The "Weep-Hole" Technique for Improved Glenoid Fixation

R. Michael Gross, Jack A. McCarthy, Carol Skowron Lomneth

Research output: Contribution to journalReview articlepeer-review

7 Scopus citations


The purpose of this study was to determine if a specially designed suction device, tunneled through a vent hole in the coracoid process to a position deep in the glenoid vault, would eliminate radiolucent lines around the keel of a glenoid component on immediate postoperative radiographs. Literature reviews and cadaver studies were used to develop a predictable anatomic relationship between the medullary canal of the coracoid process and the glenoid vault. Details of these studies were applied to develop an effective surgical procedure. Thirty consecutive total shoulder arthroplasties were preformed, using the keeled appliance from the Zimmer, Bigliani-Flatow™, or the Tonier, Aequalis™, system. The suction device was advanced through a vent in the coracoid process decompressing the glenoid vault. This approach was relatively simple, adding only an average of 6 minutes to the operation, and resulted in no significant complications. In this series only 2 radiolucent lines were noted on the immediate post operative X-rays. One line in zone 2 (the tip of the keel) was less than 1 mm thick, and a second in zone 3 (the inferior limb of the keel) was greater than 2 mm. This surgical technique eliminates most postoperative lucent lines by facilitating the penetration of the cement into the glenoid vault.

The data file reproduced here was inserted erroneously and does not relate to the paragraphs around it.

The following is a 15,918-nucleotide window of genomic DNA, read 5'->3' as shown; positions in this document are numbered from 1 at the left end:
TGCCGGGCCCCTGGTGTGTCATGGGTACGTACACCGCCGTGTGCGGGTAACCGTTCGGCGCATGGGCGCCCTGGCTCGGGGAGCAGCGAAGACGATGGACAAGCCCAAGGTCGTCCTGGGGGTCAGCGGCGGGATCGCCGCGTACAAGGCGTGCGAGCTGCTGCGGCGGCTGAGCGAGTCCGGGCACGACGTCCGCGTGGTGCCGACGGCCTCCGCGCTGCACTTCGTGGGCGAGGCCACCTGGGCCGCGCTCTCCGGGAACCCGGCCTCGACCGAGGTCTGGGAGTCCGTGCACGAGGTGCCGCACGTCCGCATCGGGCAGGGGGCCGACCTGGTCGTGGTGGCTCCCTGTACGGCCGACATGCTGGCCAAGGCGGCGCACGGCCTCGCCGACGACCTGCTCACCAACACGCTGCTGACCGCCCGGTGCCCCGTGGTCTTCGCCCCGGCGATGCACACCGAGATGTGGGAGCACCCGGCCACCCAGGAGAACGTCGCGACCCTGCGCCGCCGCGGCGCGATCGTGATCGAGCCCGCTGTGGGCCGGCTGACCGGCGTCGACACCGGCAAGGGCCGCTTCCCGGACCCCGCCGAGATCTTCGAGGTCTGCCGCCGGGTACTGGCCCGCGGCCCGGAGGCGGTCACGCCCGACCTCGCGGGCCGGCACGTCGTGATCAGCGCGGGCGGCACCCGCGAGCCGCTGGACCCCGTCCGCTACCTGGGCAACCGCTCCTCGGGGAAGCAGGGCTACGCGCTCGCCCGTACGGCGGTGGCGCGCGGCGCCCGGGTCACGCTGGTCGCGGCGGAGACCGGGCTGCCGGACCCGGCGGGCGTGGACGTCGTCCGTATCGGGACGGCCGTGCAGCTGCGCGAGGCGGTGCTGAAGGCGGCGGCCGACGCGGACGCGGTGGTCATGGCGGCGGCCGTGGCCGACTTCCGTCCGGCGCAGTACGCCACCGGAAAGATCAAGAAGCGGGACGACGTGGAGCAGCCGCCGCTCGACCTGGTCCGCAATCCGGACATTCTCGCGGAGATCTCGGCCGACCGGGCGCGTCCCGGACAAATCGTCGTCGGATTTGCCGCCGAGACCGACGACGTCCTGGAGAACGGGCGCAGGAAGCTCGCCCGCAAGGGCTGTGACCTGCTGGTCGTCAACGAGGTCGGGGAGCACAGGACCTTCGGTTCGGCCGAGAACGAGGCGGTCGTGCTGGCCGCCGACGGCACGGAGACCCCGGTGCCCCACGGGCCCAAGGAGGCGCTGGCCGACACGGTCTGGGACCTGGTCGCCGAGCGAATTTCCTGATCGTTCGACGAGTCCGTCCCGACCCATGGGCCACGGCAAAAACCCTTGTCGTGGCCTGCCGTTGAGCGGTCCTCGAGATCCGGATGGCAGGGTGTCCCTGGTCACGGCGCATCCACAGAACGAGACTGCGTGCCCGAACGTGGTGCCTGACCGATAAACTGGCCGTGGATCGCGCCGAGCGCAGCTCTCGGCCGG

Original languageEnglish (US)
Pages (from-to)37-43
Number of pages7
JournalTechniques in Shoulder and Elbow Surgery
Issue number1
StatePublished - Mar 2004
Externally publishedYes

ASJC Scopus subject areas

  • Surgery


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